Since Ehrman believes the designated authors of the Gospels were illiterate Aramaic speaking peasants, he believes they would not have known the Greek language much less write with it.  Since the Gospels were written in Greek, Ehrman believes it to be highly improbable that the authors of record are the actual authors of these documents. 

       However, Greek was commonly spoken in first century Palestine as it was throughout the Roman Empire. Therefore, it is presumptuous to conclude that the designated authors of the Gospels could not speak or write Greek.  Furthermore, there is good evidence that Matthew was originally written in Hebrew and later translated into Greek.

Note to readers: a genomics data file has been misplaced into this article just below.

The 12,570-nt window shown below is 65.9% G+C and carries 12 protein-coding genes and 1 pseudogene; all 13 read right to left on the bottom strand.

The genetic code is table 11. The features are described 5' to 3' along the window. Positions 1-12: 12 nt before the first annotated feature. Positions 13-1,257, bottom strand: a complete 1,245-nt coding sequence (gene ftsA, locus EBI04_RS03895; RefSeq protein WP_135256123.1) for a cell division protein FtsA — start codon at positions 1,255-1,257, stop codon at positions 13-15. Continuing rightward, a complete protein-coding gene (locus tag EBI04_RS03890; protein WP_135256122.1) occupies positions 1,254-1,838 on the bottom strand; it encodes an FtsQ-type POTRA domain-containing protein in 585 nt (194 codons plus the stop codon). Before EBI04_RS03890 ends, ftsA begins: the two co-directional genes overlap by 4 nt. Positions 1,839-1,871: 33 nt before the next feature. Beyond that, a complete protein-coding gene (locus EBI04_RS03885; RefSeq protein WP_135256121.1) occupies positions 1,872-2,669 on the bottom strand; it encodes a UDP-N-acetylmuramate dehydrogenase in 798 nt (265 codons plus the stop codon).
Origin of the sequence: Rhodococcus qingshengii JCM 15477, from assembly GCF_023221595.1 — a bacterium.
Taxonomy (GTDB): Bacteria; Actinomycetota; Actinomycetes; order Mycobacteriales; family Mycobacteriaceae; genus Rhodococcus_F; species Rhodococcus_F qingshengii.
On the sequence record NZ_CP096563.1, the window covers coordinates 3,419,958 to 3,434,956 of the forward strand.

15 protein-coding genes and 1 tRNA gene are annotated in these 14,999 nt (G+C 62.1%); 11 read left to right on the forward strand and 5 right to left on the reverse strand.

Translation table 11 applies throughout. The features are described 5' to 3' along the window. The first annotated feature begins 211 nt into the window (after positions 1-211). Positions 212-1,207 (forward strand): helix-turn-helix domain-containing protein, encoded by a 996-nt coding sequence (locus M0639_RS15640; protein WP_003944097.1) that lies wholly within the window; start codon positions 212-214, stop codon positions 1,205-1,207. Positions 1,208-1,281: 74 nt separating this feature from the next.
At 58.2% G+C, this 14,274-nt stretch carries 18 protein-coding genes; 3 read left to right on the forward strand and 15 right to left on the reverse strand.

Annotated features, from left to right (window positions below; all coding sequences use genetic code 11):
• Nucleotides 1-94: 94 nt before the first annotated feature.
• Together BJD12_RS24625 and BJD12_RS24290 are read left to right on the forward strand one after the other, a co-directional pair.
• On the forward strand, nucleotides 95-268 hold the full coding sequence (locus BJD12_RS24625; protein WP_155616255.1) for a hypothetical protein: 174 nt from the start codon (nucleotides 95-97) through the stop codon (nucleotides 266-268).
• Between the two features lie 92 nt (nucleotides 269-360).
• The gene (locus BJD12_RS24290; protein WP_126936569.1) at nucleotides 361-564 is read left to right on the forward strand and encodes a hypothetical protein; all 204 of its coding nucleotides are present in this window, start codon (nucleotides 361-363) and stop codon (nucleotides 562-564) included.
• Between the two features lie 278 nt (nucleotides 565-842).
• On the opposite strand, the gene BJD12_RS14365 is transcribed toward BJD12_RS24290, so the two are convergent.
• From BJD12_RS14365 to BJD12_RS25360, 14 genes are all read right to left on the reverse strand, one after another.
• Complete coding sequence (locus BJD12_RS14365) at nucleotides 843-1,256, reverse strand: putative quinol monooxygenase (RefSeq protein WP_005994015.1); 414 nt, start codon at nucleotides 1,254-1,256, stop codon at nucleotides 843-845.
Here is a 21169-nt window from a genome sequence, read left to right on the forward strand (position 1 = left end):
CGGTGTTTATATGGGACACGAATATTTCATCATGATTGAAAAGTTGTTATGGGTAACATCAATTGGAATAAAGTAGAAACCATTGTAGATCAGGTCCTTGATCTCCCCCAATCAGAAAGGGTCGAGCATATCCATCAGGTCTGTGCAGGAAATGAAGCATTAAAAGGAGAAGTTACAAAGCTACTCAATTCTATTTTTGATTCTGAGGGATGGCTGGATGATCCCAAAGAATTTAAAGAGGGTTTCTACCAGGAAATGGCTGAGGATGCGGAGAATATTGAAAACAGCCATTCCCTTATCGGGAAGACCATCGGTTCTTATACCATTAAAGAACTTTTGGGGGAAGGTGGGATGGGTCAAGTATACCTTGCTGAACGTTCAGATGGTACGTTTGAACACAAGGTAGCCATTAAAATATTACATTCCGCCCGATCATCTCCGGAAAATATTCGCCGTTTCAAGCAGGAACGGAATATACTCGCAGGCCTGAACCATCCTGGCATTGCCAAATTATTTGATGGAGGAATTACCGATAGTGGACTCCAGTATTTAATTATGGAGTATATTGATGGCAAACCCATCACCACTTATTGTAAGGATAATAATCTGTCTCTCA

The oldest testimony to the authorship of the Gospels comes from a man named Papies who wrote around 125 A.D. Papies recorded that Mark had carefully and accurately recorded Peter’s eyewitness observations.  Papies also records that Matthew had preserved the teachings of Jesus as well.  The testimony of Papies gives reasonable credence to Matthew and Mark being the authors of their respective Gospels.

        The church historian Irenaeus, who wrote around 180 A.D., makes this statement: “Matthew published his own Gospel among the Hebrews in their own tongue, when Peter and Paul were preaching the Gospel in Rome and founding the church there. After their departure, Mark, the disciple and interpreter of Peter, himself, handed down to us in writing the substance of Peter’s preaching.  Luke, the follower of Paul, set down in a book the Gospel preached by his teacher. Then John, the disciple of the Lord, who also leaned on His breast, himself, produced his Gospel while he was living in Ephesus in Asia.”